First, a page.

Sometimes it is difficult to predict how a fundamental change will play out and the debate over independence versus restricted is a classic example.
Every week, there is a new survey predicting the opposite of what we read the week before, so who to believe and what are the real issues involved?
Let’s start with the client and ask what they want. For most clients, they want to deal with an adviser who can help them develop a plan, work with them to implement that plan and be there to review how they are doing and change the plan in the light of how circumstances have changed. That the adviser is completely impartial and trustworthy goes without saying. Most clients want value for money, although I suspect they are savvy enough to know that the quality of the advice and service will always be more important than the cost.
What do advisers want? I still believe the overwhelming majority of advisers want to do the best they can for clients. They enjoy solving problems, they enjoy seeing plans come to fruition and take great satisfaction in seeing clients benefit from their advice. For them, working with the best products and solutions is not just a question of commerciality, it is also a matter of principle. How can they be working in the interests of their client if they have to advise a solution, knowing that a better one is available from outside their range of providers?
But, and it seems to me that it is a big but, if the costs of providing a gold standard service make the proposition unviable, then perhaps clients would be better off with a lower standard of service? The trouble with this is you simply cannot compare money advice with other goods. Choosing a less competitive financial product can make a huge difference. A small difference in charges can make the difference between a comfortable retirement and struggling to make ends meet.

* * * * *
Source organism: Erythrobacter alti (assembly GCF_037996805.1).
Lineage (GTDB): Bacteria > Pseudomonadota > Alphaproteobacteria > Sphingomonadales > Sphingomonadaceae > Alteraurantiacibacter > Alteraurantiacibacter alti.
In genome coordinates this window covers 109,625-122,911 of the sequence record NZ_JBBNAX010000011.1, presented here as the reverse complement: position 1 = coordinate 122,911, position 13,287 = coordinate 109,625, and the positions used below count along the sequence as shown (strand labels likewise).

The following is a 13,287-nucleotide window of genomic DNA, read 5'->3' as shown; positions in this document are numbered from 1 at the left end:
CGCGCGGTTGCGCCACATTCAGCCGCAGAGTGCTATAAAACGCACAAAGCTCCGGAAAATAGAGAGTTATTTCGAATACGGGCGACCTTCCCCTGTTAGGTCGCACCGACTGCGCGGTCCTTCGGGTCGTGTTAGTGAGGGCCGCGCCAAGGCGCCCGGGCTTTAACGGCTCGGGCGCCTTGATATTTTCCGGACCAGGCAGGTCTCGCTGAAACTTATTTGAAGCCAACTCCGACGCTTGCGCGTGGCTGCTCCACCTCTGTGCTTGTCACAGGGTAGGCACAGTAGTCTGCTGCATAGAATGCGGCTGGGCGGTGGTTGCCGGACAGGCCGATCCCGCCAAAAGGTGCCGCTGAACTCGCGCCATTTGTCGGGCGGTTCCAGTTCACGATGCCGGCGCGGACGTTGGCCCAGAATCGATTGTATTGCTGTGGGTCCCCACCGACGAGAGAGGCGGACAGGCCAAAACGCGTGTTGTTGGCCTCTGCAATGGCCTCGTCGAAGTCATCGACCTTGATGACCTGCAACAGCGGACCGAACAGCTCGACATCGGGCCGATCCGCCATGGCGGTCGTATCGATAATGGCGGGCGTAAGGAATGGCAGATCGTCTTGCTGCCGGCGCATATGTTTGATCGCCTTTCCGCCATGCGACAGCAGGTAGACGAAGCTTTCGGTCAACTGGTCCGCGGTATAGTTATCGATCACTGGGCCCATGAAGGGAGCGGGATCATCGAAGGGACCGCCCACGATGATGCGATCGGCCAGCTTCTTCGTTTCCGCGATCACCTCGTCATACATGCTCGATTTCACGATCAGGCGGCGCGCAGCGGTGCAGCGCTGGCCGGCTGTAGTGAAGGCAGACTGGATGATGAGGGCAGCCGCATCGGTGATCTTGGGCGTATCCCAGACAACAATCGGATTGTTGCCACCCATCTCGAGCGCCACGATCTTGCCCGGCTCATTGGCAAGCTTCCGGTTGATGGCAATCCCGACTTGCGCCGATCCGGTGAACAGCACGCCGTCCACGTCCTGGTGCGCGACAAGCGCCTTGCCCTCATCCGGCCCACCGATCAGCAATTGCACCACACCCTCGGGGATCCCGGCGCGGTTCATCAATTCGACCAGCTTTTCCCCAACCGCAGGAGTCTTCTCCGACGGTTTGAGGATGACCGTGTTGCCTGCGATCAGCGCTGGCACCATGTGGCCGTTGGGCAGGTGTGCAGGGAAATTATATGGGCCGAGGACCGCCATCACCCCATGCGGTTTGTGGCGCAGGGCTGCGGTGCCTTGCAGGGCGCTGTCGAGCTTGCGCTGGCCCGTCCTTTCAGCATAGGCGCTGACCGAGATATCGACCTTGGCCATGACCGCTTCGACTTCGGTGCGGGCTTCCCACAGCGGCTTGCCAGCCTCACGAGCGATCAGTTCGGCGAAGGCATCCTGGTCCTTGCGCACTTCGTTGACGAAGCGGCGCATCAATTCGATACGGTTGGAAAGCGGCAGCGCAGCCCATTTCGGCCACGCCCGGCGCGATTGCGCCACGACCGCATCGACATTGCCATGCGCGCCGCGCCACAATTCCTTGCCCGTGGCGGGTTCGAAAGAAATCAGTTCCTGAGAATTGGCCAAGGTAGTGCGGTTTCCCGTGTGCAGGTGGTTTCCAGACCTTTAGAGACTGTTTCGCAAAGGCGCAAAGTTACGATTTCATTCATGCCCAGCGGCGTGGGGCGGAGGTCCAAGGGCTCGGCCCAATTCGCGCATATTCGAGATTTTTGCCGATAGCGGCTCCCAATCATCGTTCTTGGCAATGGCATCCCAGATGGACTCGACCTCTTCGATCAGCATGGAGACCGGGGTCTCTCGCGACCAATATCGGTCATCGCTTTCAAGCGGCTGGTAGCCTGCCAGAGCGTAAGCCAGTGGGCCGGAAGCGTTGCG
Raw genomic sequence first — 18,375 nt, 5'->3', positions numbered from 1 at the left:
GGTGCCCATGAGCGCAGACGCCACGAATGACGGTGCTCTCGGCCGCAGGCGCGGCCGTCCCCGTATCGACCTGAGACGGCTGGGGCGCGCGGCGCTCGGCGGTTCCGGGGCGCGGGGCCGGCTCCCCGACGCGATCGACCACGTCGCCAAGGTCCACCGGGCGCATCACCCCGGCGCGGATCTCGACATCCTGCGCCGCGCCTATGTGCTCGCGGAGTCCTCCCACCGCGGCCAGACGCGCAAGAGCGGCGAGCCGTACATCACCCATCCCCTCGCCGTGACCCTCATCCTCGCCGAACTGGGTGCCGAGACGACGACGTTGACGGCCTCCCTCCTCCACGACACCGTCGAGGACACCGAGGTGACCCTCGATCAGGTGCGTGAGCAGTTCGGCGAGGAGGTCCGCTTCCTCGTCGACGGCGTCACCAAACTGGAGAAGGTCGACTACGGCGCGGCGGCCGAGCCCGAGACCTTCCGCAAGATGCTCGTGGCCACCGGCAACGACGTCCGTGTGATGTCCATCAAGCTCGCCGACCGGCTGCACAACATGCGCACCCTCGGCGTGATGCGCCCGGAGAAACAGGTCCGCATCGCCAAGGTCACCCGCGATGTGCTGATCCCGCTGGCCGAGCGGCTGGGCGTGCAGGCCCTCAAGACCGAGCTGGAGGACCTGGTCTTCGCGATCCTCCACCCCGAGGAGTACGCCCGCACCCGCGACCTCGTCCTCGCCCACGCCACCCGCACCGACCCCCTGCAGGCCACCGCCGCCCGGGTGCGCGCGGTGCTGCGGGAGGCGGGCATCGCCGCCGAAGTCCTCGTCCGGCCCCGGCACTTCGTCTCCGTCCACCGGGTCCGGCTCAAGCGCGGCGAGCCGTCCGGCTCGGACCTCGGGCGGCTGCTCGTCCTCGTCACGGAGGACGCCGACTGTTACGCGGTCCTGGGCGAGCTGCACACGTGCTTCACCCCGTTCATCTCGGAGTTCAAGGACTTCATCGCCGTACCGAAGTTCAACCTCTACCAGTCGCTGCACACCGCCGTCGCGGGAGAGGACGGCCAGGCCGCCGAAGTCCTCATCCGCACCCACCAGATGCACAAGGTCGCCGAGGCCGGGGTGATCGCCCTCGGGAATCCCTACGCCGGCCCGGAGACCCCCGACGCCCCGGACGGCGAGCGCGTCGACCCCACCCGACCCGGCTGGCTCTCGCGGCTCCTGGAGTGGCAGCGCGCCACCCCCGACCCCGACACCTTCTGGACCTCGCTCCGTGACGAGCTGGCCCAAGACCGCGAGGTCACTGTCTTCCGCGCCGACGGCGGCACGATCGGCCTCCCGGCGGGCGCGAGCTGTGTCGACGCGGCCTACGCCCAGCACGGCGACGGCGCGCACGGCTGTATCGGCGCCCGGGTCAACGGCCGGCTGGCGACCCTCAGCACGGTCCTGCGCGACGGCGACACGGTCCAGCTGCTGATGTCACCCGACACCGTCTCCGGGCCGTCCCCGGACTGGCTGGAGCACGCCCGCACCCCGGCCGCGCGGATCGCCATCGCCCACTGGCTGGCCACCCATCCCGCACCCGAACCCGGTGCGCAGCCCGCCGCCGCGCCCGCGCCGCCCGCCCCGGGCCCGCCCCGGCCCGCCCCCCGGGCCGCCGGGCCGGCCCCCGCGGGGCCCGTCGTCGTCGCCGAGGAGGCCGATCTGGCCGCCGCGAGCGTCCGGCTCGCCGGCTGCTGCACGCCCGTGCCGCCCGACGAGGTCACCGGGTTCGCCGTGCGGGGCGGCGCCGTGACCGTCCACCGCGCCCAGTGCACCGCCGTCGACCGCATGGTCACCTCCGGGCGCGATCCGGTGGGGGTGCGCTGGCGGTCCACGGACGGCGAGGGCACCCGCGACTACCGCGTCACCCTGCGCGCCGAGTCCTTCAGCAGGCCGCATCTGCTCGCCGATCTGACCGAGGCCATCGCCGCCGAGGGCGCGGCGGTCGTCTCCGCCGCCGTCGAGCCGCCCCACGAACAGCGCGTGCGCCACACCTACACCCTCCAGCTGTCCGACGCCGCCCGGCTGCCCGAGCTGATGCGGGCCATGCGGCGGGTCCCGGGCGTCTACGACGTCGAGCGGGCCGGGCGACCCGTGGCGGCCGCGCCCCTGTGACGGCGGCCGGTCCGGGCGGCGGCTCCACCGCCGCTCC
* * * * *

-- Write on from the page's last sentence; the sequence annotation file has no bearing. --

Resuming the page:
But if we are to believe the restricted cheerleaders, they can provide advice which is just as good, at a cost which is lower, with advisers enjoying higher profitability and providers willingly sharing the fruits of their huge business efficiencies. I may be a sceptic, but it sounds far too good to be true. It is a bit like a political party claiming it will increase spending while reducing taxes, it just does not add up.
I know of no other profession that offers best advice and something “not quite as good”. I passionately believe most advisers want and intend to stay independent. They understand giving clients the best possible deal is a vital ingredient in business success. They also realise that, in a financial advice business, when you start to believe that making money for yourself is more important than making money for your clients, the whole raison d’etre of your business is undermined.
I am proud to be part of a business which is committed to the ethos of independence, committed to the idea that we should give clients the best possible advice at all times and committed to helping its members to do just that. That is why Sense is a resolute supporter of independent advice.
Steve Young is commercial director of Sense Network